Middleweight

Middleweight bags range from 100-150 pounds (45.36-68.04 kilograms). These will cover pretty much anyone weighing 125-180 pounds (56.7-81.65 kilograms). Choose a heavier weight in this range based on the weight of the person that will be hitting it. These bags are good for anyone. You may want to get one that comes with a D-ring on the bottom. This way you’ll have the option to strap it down. 150 pounds (68.04 kilograms) is overall, the best weight for a versatile heavy bag.

Heavyweight

Bags weighing 200 pounds (90.72 kilograms) or more are for heavy hitters and for those who have a strong 200 pound+ (90.72 kilogram+) physique. This weight may be suitable for you if you’re a high-level fighter and/or if you’ve got any high-level fighters training in your gym.

Length

The length of your heavy bag depends on what martial art(s) you practice. If your training doesn’t involve low kicks, you’ll be happy with a standard heavy bag. Standard heavy bags have an average length of 4 feet.

If you do plan on using low kicks or if you train Muay Thai I recommend a banana bag. Banana bags are the same shape as a standard heavy bag but are generally 5-6 feet long. Make sure you have at least an 8-foot high space if you want to hang a banana bag.

Shape

For a home gym, I’d stick with either a standard bag or a banana bag. If you’re a gym owner, angled and teardrop punching bags may be of interest.

Angled

The angled heavy bag is supposed to offer a better surface for angled strikes. Uppercuts and knees are a pleasure to practice because of the optimal angle (if it’s adjusted properly). That said, I never train straight punches or straight kicks on one of these because they land awkwardly.

This bag should not be your only heavy bag. An angled bag tends to be more bothersome than helpful for most. 

Teardrop

These improve your ability to strike with knees. If you’re a gym owner or if you have some extra cash and you want some variety, this bag is for you.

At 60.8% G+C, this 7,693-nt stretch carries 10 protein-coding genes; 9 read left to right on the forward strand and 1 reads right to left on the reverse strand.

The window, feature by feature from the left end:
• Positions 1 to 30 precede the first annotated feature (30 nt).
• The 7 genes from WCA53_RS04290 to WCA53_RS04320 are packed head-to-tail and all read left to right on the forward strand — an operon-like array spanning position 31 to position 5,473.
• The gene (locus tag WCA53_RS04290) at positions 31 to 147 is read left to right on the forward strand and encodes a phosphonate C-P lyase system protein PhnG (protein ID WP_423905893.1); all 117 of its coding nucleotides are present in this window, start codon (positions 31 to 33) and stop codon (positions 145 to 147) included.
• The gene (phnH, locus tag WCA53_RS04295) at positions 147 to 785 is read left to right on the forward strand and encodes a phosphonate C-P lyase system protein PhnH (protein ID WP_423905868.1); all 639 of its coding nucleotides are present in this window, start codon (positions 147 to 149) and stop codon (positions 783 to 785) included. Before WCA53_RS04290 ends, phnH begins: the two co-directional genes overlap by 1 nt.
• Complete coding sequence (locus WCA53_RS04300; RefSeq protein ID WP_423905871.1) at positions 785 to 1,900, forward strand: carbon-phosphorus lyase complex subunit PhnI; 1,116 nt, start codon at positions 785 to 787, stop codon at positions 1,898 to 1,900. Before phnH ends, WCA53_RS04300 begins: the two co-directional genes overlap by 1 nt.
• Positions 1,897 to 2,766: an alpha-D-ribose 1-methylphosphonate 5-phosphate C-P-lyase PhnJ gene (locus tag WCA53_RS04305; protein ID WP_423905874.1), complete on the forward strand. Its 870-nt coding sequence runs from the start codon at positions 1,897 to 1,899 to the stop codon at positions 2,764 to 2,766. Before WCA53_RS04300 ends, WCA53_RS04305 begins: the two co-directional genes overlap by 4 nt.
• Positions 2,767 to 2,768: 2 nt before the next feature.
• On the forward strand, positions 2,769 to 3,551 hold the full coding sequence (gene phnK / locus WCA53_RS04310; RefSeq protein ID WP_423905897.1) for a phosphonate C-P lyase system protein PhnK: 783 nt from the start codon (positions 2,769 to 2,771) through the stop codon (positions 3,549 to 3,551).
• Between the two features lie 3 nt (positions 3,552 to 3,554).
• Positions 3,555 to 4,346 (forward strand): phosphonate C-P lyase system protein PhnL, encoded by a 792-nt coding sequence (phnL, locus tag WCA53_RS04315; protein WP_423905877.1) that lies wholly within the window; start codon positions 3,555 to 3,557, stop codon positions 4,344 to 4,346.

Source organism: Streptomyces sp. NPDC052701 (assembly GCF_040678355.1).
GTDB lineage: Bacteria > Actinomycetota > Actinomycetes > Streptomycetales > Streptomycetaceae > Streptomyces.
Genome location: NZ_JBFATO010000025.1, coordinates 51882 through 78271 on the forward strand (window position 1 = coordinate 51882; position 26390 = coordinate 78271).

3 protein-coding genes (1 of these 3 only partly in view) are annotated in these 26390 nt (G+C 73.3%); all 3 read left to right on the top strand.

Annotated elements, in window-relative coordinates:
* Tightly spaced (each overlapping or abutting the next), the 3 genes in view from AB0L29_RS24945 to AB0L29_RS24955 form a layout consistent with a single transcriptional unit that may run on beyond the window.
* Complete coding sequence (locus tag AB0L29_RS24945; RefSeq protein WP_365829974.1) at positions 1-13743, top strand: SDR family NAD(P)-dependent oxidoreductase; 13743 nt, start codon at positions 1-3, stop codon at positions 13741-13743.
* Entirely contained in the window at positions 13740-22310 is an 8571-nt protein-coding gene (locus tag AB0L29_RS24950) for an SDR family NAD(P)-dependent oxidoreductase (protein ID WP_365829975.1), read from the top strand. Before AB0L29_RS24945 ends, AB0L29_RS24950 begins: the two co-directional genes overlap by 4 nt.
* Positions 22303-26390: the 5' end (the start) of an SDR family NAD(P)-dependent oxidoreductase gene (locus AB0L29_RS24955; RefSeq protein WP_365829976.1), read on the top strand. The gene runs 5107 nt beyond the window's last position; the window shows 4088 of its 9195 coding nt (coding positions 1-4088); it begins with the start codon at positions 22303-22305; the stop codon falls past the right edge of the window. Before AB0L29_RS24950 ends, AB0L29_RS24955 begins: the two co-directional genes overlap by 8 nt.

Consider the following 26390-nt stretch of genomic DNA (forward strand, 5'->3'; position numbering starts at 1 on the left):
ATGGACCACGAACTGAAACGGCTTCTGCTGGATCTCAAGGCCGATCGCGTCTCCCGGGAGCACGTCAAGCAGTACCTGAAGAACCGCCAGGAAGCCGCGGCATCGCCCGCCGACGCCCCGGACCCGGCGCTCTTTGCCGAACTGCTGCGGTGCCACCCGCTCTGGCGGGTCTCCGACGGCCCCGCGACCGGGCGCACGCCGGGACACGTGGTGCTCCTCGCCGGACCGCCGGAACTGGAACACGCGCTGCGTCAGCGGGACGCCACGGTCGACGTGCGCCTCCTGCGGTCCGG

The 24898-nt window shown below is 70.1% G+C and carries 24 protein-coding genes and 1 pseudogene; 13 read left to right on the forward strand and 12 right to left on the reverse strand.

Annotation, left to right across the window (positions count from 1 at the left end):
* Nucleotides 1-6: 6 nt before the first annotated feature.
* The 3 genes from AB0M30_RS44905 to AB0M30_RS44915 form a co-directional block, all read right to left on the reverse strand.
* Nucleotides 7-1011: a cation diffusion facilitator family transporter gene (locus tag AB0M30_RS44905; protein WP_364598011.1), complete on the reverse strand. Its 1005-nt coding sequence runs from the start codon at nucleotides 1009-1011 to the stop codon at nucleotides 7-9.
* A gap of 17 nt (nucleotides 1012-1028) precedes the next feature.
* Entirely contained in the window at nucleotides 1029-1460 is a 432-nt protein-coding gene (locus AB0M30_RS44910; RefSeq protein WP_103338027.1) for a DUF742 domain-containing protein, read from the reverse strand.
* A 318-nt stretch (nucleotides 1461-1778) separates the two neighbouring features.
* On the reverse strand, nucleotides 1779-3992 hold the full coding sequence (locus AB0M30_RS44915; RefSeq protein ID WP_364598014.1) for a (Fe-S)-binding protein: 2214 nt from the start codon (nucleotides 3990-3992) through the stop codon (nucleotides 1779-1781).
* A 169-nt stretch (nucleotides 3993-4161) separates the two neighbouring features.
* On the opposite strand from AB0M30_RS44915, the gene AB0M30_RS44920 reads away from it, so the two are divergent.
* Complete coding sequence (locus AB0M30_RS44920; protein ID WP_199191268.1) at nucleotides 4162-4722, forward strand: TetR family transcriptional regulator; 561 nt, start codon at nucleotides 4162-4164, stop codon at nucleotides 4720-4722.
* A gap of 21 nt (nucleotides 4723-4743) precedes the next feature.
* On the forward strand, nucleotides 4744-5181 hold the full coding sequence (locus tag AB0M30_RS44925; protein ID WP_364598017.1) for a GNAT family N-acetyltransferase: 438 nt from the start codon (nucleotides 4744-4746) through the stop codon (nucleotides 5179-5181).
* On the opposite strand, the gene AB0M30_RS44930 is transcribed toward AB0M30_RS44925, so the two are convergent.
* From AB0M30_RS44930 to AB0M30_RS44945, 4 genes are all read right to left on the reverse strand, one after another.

Hanging vs Free-Standing

If you can afford to hang a heavy bag without using a stand, hang it without a stand. Hanging heavy bags are much nicer to use. You don’t have to worry about them falling over or having a big stand get in the way of your training.

That said, if you don’t have somewhere to hang a heavy bag or you don’t want to drill holes in your ceiling, a free-standing heavy bag will do.

Checklist

  • High-quality leather or heavy-duty exterior
  • Hybrid interior
  • Usually 100-200 pounds (45.36-90.72 kilograms)
  • 4 feet long & standard shape with a D-ring for boxing
  • 5 feet long & standard shape for MMA
  • 6 feet long & standard shape for Muay Thai

Recommendations

Rival Boxing Gear

If you live in the U.S. or Canada, you can browse the options available to you on Rival’s American website or their Canadian website depending on where you live.

Advantages

Rival Boxing Gear has some of the best heavy bags on the market for fantastic prices. Rival’s bags have outstanding interior and exterior quality.

Drawbacks

None of Rival’s heavy bags have a D-ring.

Outslayer Heavy Bag (U.S. only)

If you want your punching bags to match the general aesthetic of your gym, the Outslayer bag is certainly an option. This is a 6-foot long 130-pound (58.97-kilogram) heavy bag.

Advatages

Outslayer bags have high-quality interiors and exteriors and are backed by a 10-year warranty. You have the option to choose from a few color schemes.

Drawbacks

In my opinion, this bag is overpriced and of a lower quality than Rival’s selection. That said, this is still an excellent investment. Filled Outslayer heavy bags are only sold in the United States.

Check the details here.

Last Words

Non-DIY heavy bags aren’t for anyone on a budget. If you have the cash and choose to go with any of my recommendations for the reasons described above, I am confident that you will be satisfied with your choice.

I hope this helps! Please leave a comment if you feel like something was missed or if there’s a topic you’d like to see covered in the near future.